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Ciena Links Up With Luminous

Light Reading
News Analysis
Light Reading
9/25/2003

Ciena Corp. (Nasdaq: CIEN) has made a strategic investment in Luminous Networks Inc. and signed a worldwide reseller agreement with the RPR startup (see Ciena Teams With, Invests in Luminous).

The move comes just 15 days after Ciena made a similar deal with edge router maker Laurel Networks Inc. (see Ciena Takes Stake in Laurel). Both potential deals were anticipated by Light Reading back in August (see Is Ciena Eyeing Luminous & Laurel?) and point to Ciena's ongoing campaign to extend its product capabilities by dipping into its $1.3 billion in cash and short-term investments to align itself with promising startups.

Neither Ciena nor Luminous are disclosing how much of Luminous' $25 million in new funding came from Ciena. But the companies say Ciena was one of two lead investors in this Series E round, along with DCM-Doll Capital Management.

The roster of Luminous' other investors and strategic partners is enormous and includes Scientific-Atlanta Inc. (NYSE: SFA), with which it has developed video-on-demand gear (see Scientific Atlanta Enables VOD).

A prepared statement from Luminous says the funding should see the company through to profitability in 2004. It brings Luminous' equity financing to over $173 million so far.

With this latest deal, as well as the Laurel one, Ciena is fleshing out its goal of becoming an end-to-end player in multiservice networking by increasing its edge capabilities. It's also a vote of confidence for RPR, which Ciena views as a growing market. Ciena spokesman Aaron Graham says Luminous has had solid traction with RPR not only in the Asia/Pacific region, where sources say the technology has been largely neglected until now, but also in Europe, the Middle East, and Africa.

At least one analyst sees the move as prescient on Ciena's part. "It is a sign that RPR is maturing, and carriers are starting to ask for it to support efficient transport of packet services. Not just Ethernet services, but legacy Layer 2 services, broadband access backhaul, and even storage over IP," says Scott Clavenna, chief analyst at Heavy Reading.

With Laurel and now Luminous, Ciena is also continuing a pattern it began with its 2002 investments in Équipe Communications Corp. and WaveSmith for core and edge multiservice switching (see Équipe Partners With Ciena, Scores $40M and WaveSmith Gets $30M, Signs With Ciena). Those deals culminated in Ciena's purchase of WaveSmith this year in a transaction valued at $158 million (see Ciena Nabs WaveSmith). Might Luminous be next?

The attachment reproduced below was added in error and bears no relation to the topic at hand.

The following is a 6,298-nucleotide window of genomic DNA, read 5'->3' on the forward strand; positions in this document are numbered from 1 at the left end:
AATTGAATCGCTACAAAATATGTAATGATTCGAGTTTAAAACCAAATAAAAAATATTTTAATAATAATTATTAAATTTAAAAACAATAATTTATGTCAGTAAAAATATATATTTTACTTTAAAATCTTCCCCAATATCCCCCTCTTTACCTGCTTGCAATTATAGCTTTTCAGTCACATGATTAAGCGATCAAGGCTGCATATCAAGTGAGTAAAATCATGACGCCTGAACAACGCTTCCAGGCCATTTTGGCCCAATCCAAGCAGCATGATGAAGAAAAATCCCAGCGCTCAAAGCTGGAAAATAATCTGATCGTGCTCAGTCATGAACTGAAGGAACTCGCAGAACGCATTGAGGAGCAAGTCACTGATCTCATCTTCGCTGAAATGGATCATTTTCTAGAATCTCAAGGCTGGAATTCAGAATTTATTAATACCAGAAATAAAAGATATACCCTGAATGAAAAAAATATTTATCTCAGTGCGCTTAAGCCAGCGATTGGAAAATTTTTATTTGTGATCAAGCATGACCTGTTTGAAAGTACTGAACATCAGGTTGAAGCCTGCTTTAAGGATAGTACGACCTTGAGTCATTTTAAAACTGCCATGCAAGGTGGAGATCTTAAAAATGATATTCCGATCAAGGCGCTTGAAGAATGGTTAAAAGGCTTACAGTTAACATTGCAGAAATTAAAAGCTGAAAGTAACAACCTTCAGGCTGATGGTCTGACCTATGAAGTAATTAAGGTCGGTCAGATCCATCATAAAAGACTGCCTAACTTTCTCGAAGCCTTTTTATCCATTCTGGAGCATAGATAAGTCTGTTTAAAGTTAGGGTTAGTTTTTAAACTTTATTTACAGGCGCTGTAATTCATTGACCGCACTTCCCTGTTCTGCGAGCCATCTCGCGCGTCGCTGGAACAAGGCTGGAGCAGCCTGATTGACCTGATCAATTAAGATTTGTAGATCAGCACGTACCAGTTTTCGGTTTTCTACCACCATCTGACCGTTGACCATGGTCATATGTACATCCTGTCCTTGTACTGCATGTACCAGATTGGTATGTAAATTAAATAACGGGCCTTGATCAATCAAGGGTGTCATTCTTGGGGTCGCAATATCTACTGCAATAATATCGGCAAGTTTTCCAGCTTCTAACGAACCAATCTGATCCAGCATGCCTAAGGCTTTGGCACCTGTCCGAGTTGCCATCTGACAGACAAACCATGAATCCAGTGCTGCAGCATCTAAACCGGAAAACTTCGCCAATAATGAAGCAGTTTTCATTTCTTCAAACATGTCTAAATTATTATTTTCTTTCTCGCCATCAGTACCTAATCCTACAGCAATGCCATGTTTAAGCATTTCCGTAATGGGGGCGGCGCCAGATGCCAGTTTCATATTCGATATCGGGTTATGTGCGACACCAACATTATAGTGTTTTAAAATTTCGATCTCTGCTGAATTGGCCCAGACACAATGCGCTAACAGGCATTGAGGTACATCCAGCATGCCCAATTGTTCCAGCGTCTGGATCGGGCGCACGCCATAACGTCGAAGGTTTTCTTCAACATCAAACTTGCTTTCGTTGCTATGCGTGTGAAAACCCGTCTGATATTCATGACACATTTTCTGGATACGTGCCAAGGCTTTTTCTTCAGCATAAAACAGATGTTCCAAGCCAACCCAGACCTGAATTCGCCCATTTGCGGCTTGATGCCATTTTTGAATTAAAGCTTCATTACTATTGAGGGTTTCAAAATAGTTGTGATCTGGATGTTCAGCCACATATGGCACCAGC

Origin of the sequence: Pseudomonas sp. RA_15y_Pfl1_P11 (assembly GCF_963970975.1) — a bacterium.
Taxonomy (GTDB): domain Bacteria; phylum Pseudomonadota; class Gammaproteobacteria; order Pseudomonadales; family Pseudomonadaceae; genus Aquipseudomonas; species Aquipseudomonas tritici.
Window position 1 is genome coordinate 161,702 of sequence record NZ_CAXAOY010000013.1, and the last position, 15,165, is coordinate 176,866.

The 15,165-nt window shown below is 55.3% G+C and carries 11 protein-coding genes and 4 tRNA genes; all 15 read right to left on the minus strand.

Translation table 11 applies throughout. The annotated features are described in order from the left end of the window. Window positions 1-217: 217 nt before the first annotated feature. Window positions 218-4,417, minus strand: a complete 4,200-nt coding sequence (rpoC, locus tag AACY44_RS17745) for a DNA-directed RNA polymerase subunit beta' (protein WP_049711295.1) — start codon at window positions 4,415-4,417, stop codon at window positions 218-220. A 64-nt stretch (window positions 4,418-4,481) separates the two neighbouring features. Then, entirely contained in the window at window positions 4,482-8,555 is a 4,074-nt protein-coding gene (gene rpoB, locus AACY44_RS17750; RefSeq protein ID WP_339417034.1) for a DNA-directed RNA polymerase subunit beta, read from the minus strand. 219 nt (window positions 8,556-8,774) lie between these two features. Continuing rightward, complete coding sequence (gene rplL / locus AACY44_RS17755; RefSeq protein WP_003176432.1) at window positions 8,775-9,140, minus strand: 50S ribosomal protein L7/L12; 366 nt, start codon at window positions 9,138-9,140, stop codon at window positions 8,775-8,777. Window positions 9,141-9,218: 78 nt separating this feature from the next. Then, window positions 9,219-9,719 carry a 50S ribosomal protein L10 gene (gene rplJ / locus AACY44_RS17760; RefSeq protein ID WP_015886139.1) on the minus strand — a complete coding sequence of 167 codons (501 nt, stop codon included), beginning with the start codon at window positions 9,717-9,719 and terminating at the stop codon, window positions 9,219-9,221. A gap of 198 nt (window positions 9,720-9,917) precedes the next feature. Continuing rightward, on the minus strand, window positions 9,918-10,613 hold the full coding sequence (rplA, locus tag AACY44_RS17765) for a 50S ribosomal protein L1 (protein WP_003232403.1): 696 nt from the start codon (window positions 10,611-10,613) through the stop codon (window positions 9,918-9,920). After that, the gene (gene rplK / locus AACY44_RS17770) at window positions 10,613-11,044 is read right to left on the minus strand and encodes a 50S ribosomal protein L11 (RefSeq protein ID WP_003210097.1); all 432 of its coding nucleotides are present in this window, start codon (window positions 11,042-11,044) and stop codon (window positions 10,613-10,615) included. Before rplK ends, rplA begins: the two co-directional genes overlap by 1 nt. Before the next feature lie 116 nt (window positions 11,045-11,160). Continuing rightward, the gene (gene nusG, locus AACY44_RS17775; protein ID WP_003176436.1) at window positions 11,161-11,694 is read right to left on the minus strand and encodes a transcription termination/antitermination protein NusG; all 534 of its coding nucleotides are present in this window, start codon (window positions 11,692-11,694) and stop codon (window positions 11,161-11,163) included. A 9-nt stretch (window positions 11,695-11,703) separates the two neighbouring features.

Some industry sources have argued that Laurel should be a priority for Ciena, since IP routing is key to U.S. carriers right now. Still, Laurel may resist an outright buy, based on past behavior (see Laurel: Startup Holdout? ). It also could demand a high price – one Ciena may balk at, given its cautious approach to acquisitions.

For the time being, Ciena's hedging its bets, content with its staged investment strategy – and keeping options open. "We've shown before [that acquisitions are] not something we'd rule out," says Graham.

— Mary Jander, Senior Editor, Light Reading

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rpm23
rpm23
12/4/2012 | 11:23:27 PM
re: Ciena Links Up With Luminous
anyone have any numbers on RPR sales worldwide ??

at least one carrier, verizon, doesn't seem to be high on RPR. A person from verizon technology organization at a NFOEC 2003 talk say they see no strong value for RPR and are not going that way.

also, there seem to be some significant issues with QoS in RPR including priority inversion
where high priority traffic may receive low
priority treatment for significant periods of
time.
techathiest
techathiest
12/4/2012 | 11:23:21 PM
re: Ciena Links Up With Luminous
It looks unlikely. If a startup in this environment has over 50 customers (I hope 50 networks doesn't mean few customers running 50 RPR rings) even before Ciena put in first dollar, it is unlikely to sell out cheap.
techathiest
techathiest
12/4/2012 | 11:23:21 PM
re: Ciena Links Up With Luminous
>anyone have any numbers on RPR sales worldwide ??

There are few reports out there. E.g. Nortel's Optera 3500 sales get reported under RPR as well as Ethernet over SONET. Aside Ethernet over SONET term is very fuzzy. Any SONET equipment that has Ethernet ports and supports either X.86 or GFP mapping is labeled EoS.

>at least one carrier, verizon, doesn't seem to >be high on RPR. A person from verizon technology >organization at a NFOEC 2003 talk say they see >no strong value for RPR and are not going that >way.